Comments Concerning Cargo Preference Statute

Gao ID: B-204391 September 18, 1981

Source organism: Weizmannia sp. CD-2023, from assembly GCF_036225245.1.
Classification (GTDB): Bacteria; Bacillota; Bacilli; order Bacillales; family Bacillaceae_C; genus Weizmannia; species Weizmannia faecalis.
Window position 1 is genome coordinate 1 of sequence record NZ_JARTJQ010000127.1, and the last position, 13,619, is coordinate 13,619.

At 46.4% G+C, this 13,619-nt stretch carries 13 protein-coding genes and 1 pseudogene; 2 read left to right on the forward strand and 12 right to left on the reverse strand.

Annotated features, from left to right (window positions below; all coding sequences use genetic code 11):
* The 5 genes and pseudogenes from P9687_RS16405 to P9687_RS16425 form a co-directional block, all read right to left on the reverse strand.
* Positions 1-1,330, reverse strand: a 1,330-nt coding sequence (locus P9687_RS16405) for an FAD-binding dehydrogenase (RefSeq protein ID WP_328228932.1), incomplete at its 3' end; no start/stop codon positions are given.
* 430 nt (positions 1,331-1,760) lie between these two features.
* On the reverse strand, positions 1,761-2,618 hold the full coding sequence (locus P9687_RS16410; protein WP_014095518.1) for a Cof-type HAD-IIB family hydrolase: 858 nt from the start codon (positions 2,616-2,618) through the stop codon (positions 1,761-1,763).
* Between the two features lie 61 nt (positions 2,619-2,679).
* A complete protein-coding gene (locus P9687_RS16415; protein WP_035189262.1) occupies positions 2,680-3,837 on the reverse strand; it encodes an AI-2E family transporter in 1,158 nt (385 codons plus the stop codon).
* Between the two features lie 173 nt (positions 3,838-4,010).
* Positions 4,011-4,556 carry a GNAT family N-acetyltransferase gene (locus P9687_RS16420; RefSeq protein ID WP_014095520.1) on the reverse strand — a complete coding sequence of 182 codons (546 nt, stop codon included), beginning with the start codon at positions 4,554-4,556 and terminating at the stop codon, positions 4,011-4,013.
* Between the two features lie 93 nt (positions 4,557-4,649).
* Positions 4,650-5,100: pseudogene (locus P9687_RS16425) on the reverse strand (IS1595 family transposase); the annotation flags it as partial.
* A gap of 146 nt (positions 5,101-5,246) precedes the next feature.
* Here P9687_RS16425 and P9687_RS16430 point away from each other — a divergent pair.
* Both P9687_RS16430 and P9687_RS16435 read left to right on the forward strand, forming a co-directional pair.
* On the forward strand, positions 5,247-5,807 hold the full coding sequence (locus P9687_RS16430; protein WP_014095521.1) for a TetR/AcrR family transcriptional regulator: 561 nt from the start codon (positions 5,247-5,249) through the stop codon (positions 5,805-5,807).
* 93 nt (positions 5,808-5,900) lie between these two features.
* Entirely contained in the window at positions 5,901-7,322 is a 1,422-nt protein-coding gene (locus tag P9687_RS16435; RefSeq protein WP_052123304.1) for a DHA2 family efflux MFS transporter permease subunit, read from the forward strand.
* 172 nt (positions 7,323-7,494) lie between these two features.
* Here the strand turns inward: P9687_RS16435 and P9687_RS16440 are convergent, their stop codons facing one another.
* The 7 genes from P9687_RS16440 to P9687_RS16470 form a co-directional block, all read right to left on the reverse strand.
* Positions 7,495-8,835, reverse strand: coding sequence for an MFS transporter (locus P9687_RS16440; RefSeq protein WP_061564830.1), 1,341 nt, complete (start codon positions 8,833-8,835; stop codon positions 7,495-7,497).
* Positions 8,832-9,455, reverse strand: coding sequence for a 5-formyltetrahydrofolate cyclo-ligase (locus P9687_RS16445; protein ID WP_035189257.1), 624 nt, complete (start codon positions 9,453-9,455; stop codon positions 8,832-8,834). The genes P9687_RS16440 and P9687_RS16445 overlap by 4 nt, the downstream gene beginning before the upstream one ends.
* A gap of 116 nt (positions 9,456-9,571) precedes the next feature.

GAO was asked whether the cargo preference statutes apply to the sale of butter by the Commodity Credit Corporation (CCC) to the New Zealand Dairy Board. Of concern is the term of the contract which provides for payment 180 days from the date of the CCC invoice and the absence of a contract requirement stating that shipment be made on U.S. flag vessels. Under the law, whenever the United States furnishes any equipment, materials, or commodities to a foreign nation without provision for reimbursement or advances funds or credits in connection with the furnishing of such equipment, materials, or commodities, the appropriate agency must take steps to ensure that at least 50 percent of such equipment, materials, or commodities is transported on privately owned U.S. flag vessels. Thus, the resolution of the questions raised is dependent upon whether the sale is a commercial transaction and whether the 180-day payment period is a loan or an extension of credit. With regard to this matter, the Attorney General has ruled that foreign sales by the Department of Agriculture are not covered by cargo preference acts where the sales are not designed to aid the importing country but rather are made to dispose of inventories on the best terms available. This is so even if the foreign importer is an organization of a foreign nation which controls the trade of the commodity involved. Thus, even though this sale involved financial terms which appear favorable to the buyer, GAO does not believe that this sale is covered by the cargo preference statutes. Further, GAO is not aware of any authority defining the scope of the term "loan" in the cargo preference statutes. However, the Attorney General has defined the term in ordinary commercial usage as a contract by which one delivers a sum of money to another and the latter agrees to return at a future date a sum equal to that borrowed, with or without interest. Thus, according to the Attorney General, the right to defer payments for goods sold is not a loan but a credit. Although the legislative history of the cargo preference statutes is sparse, it supports the view that the term "loan" was not intended to include deferred payments consistent with commercial practice made in the ordinary course of trade. Accordingly, GAO found no basis to conclude that Agriculture's representations as to the commercial nature of the transaction were erroneous.

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